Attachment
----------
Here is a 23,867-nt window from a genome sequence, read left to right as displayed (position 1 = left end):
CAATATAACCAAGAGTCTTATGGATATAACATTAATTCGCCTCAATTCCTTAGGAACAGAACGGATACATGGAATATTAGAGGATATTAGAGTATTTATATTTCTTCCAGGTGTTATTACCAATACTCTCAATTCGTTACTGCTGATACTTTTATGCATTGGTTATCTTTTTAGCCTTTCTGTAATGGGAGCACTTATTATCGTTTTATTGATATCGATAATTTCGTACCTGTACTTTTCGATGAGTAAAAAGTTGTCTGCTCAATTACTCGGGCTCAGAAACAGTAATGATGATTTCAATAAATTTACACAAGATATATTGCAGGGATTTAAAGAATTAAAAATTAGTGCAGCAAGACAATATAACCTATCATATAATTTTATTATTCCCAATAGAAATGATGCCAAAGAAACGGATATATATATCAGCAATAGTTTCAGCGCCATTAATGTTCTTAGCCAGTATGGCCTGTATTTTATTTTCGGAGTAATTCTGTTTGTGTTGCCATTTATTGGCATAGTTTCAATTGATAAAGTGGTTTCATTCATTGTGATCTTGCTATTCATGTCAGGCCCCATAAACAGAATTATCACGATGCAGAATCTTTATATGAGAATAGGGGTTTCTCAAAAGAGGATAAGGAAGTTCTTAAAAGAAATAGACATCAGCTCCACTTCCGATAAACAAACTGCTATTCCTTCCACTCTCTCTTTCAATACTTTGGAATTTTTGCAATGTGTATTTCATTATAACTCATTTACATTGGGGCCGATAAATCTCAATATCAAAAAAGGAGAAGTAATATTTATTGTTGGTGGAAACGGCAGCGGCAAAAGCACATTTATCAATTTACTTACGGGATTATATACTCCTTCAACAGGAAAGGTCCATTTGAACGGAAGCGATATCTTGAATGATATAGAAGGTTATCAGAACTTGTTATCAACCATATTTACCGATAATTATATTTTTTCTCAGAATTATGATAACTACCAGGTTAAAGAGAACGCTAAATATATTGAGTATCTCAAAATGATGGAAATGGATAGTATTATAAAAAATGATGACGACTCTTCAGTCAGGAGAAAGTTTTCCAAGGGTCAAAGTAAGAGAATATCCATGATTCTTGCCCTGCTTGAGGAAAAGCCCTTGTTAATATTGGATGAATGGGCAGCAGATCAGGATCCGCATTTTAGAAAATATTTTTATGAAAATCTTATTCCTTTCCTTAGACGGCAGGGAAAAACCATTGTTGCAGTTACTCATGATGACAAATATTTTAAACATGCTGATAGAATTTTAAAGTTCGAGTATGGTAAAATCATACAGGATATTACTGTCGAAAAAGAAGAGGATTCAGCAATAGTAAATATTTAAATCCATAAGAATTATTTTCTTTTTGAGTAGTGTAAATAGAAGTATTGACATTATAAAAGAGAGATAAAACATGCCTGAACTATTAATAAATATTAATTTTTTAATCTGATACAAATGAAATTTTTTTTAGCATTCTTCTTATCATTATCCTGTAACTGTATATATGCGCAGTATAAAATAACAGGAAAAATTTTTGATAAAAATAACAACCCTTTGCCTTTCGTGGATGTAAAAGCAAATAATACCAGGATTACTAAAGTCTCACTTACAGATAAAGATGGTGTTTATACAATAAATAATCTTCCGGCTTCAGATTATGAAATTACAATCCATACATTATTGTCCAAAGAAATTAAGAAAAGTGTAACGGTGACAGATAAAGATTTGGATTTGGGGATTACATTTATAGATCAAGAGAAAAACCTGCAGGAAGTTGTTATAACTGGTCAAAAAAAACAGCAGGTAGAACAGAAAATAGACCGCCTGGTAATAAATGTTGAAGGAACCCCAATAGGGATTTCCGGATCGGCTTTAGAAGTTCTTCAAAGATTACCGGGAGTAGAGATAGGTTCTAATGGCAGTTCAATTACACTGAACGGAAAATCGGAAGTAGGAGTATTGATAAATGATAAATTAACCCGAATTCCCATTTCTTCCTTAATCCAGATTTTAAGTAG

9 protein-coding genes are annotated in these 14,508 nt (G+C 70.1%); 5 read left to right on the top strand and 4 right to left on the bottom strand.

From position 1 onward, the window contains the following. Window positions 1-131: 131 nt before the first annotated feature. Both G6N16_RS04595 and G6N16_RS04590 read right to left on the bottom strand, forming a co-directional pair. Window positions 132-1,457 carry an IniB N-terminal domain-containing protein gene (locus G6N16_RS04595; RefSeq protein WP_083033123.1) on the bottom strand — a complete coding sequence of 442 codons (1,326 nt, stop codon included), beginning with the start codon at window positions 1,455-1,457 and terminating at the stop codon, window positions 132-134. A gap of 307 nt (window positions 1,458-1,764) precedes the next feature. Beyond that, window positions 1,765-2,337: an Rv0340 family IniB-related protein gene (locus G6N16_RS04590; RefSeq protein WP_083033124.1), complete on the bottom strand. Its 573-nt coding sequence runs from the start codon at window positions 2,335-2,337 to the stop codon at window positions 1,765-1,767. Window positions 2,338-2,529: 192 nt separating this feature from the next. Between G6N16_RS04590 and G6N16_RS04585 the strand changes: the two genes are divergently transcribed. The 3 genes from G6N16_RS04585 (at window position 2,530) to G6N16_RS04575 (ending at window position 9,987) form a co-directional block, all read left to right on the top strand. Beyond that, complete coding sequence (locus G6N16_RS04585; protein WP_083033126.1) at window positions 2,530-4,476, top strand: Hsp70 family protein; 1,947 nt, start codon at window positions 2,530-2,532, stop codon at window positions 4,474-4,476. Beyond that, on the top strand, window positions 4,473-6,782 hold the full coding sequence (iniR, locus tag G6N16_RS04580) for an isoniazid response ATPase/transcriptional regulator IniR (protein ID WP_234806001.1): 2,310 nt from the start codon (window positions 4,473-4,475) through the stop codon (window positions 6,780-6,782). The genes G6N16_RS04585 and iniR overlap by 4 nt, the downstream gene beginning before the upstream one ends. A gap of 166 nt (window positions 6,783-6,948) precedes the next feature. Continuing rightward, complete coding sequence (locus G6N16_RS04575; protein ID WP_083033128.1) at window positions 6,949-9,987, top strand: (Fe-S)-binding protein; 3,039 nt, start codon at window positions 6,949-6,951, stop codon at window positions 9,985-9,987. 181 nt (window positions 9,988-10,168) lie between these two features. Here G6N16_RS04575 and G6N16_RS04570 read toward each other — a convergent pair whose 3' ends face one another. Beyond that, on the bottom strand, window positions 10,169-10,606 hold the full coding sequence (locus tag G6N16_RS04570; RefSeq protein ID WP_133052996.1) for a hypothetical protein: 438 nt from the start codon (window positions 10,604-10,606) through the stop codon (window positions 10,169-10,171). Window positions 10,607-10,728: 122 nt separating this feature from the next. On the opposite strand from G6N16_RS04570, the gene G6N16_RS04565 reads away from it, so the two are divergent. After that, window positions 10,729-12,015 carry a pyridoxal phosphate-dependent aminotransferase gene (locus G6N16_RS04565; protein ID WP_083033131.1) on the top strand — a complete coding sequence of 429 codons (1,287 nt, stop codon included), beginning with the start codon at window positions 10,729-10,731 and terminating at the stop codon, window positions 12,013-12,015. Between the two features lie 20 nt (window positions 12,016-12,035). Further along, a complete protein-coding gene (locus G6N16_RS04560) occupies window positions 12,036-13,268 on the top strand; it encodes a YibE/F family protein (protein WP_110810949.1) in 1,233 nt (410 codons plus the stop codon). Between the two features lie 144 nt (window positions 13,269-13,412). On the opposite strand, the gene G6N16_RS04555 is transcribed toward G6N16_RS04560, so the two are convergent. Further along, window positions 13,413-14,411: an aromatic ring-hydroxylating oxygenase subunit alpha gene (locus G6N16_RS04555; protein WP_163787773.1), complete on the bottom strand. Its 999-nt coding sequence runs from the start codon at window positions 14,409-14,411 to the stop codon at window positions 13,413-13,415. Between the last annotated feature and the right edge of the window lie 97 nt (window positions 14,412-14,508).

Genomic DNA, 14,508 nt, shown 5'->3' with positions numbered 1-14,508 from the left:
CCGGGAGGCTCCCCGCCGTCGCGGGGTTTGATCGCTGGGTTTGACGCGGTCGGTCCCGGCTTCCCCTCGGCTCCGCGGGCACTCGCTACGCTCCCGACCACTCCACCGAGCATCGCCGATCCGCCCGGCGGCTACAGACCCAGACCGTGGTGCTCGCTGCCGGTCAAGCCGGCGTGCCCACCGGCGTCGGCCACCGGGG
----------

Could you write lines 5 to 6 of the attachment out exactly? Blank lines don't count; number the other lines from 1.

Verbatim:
Genomic DNA, 14,508 nt, shown 5'->3' with positions numbered 1-14,508 from the left:
CCGGGAGGCTCCCCGCCGTCGCGGGGTTTGATCGCTGGGTTTGACGCGGTCGGTCCCGGCTTCCCCTCGGCTCCGCGGGCACTCGCTACGCTCCCGACCACTCCACCGAGCATCGCCGATCCGCCCGGCGGCTACAGACCCAGACCGTGGTGCTCGCTGCCGGTCAAGCCGGCGTGCCCACCGGCGTCGGCCACCGGGG